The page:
NFL's highest community award renamed after Viking great Alan Page

The community award is the players association's highest honor.
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The NFL Players Association has bestowed a tremendous honor on Hall of Fame defensive tackle Alan Page by renaming its coveted community award after him

Page, the former stalwart as a member of the historic Vikings "Purple People Eaters" defense, has created an equally impressive reputation off the gridiron as the long-time Minnesota Supreme Court Justice. 

Recognizing Page's career accomplishments and dedication to community service, the NFLPA renamed the APC Award, the highest honor that the players association can award a player, to the NFLPA Alan Page Community (APC) Award. 

"Alan Page has been a stalwart for the players union since his early days as an Executive Committee member as well as a pioneer for social justice during his distinguished 23-year tenure on the Minnesota Supreme Court,” NFLPA Executive Director DeMaurice Smith said in a press release.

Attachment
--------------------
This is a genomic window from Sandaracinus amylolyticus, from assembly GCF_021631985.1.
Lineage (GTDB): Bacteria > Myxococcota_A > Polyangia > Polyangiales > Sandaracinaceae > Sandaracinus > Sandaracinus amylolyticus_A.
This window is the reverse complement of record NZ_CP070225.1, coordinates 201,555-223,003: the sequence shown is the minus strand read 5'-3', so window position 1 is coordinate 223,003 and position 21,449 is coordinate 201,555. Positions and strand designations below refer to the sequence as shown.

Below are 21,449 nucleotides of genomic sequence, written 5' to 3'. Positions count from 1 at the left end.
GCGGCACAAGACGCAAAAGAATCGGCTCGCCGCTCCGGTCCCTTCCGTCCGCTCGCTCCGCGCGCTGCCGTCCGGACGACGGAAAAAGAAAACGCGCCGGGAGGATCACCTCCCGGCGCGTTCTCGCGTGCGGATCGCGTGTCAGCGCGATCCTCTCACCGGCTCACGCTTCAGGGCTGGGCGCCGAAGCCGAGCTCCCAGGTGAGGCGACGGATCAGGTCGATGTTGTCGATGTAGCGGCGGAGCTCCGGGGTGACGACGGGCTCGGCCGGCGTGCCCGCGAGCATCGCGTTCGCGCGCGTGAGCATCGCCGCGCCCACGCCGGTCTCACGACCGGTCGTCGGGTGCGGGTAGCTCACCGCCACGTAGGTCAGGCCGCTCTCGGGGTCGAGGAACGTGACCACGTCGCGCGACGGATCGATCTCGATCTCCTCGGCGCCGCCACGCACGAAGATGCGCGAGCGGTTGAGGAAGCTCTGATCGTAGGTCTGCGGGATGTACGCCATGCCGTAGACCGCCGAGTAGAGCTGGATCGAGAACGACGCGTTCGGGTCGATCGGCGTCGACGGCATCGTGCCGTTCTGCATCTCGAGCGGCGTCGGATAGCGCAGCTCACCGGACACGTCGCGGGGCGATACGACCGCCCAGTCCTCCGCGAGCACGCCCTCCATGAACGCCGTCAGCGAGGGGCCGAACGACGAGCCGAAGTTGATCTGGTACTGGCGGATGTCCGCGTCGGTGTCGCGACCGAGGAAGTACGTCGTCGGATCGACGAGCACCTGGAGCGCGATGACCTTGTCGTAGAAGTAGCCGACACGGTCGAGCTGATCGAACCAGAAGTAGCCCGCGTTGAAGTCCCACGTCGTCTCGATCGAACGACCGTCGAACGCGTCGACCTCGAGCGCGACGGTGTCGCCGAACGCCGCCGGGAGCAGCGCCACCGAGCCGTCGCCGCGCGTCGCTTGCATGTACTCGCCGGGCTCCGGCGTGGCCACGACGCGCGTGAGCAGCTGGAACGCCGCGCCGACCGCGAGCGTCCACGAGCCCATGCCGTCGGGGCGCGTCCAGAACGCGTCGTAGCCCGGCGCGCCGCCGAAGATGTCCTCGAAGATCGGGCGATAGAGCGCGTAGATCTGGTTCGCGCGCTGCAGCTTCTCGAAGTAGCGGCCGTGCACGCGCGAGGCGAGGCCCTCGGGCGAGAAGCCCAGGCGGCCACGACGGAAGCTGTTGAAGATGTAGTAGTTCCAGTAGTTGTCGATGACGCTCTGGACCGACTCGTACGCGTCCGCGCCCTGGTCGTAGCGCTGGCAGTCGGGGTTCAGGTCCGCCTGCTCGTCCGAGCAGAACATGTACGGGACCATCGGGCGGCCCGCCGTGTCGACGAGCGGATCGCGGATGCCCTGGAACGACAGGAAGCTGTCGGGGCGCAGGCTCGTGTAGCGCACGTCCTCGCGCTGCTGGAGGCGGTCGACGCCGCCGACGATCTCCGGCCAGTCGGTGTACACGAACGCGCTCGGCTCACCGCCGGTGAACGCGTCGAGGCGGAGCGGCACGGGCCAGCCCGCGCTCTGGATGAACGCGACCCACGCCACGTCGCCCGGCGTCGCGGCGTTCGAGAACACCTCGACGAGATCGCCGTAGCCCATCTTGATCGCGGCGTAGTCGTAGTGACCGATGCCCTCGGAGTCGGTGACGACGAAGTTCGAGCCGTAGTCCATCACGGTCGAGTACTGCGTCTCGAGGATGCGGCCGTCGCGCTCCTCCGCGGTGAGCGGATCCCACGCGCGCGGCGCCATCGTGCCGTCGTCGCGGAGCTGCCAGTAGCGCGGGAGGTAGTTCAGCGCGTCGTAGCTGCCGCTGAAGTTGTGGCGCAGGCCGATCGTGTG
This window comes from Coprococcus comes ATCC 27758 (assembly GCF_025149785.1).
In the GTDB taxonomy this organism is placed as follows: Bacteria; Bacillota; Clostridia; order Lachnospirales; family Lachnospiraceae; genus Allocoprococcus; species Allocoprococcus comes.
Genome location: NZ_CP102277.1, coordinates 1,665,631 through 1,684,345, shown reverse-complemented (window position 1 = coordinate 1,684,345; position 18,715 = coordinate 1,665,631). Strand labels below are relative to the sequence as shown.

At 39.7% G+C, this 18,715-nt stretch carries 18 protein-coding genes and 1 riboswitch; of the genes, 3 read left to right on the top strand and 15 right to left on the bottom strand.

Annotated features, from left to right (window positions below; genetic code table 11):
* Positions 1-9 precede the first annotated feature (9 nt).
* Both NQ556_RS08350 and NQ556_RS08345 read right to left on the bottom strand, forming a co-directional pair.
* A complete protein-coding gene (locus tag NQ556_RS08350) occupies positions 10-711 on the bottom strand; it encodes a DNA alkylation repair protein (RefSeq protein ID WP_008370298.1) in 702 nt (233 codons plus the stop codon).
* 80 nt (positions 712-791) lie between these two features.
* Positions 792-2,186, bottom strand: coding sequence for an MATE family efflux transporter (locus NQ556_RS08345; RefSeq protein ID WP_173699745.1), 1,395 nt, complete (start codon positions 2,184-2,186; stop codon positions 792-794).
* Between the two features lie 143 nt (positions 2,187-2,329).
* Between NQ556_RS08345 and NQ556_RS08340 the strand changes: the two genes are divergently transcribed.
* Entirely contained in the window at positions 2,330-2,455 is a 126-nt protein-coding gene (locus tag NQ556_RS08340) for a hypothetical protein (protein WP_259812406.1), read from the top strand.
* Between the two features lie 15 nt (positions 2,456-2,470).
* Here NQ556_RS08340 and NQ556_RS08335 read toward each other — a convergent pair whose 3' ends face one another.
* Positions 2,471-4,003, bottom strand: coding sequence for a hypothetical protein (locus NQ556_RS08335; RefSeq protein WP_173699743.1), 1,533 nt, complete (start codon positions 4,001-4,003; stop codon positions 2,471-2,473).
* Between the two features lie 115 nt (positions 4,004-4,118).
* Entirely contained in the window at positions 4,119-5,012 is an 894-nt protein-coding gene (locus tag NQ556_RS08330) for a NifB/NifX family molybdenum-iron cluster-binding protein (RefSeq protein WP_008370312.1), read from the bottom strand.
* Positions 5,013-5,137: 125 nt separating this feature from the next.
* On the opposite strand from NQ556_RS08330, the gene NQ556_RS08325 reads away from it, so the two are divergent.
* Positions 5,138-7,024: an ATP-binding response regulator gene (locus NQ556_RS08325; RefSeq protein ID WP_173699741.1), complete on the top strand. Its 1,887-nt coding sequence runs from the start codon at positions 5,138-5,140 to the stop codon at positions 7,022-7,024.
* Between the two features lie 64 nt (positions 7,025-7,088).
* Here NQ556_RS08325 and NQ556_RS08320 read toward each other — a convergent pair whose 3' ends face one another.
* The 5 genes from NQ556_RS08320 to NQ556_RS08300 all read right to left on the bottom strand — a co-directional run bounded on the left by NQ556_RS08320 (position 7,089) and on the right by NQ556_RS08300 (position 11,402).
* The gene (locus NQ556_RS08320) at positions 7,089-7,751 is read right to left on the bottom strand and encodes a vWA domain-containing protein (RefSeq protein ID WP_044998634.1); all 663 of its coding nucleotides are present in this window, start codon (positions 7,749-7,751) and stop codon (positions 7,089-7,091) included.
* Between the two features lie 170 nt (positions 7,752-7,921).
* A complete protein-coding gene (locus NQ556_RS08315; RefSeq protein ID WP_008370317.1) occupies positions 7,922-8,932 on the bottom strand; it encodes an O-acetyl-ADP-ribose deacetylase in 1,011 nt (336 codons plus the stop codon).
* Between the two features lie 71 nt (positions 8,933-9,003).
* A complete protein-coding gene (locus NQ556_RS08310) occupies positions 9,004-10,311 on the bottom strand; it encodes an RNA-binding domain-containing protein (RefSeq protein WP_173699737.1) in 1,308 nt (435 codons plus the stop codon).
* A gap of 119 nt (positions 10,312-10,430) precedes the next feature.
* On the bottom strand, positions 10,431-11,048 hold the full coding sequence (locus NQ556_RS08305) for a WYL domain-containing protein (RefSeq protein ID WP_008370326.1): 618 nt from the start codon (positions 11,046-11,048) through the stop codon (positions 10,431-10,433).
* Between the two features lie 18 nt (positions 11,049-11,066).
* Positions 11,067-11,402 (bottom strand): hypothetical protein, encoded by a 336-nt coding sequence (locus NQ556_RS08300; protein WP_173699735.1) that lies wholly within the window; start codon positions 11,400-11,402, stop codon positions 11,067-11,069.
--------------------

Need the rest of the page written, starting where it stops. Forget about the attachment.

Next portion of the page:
“To this day, Alan continues to serve as a strong ambassador for not only the game of football, but also of the values that we all should hold true – community service, leadership and philanthropy.”

In addition to serving on the Minnesota Supreme Court, Page started the Page Education Foundation, which provides financial assistants to students in exchange for volunteer service in the community. He also co-authored multiple children's books with his daughter.  

“Every NFL player can look to Alan Page as an example on and off the field, which is why it makes perfect sense to have his name on the NFLPA’s highest honor," Smith added. 

Page played 11 seasons with the Vikings during his 15-year career and was named All-NFL six times, went to nine straight Pro Bowls and was named league MVP in 1971. 

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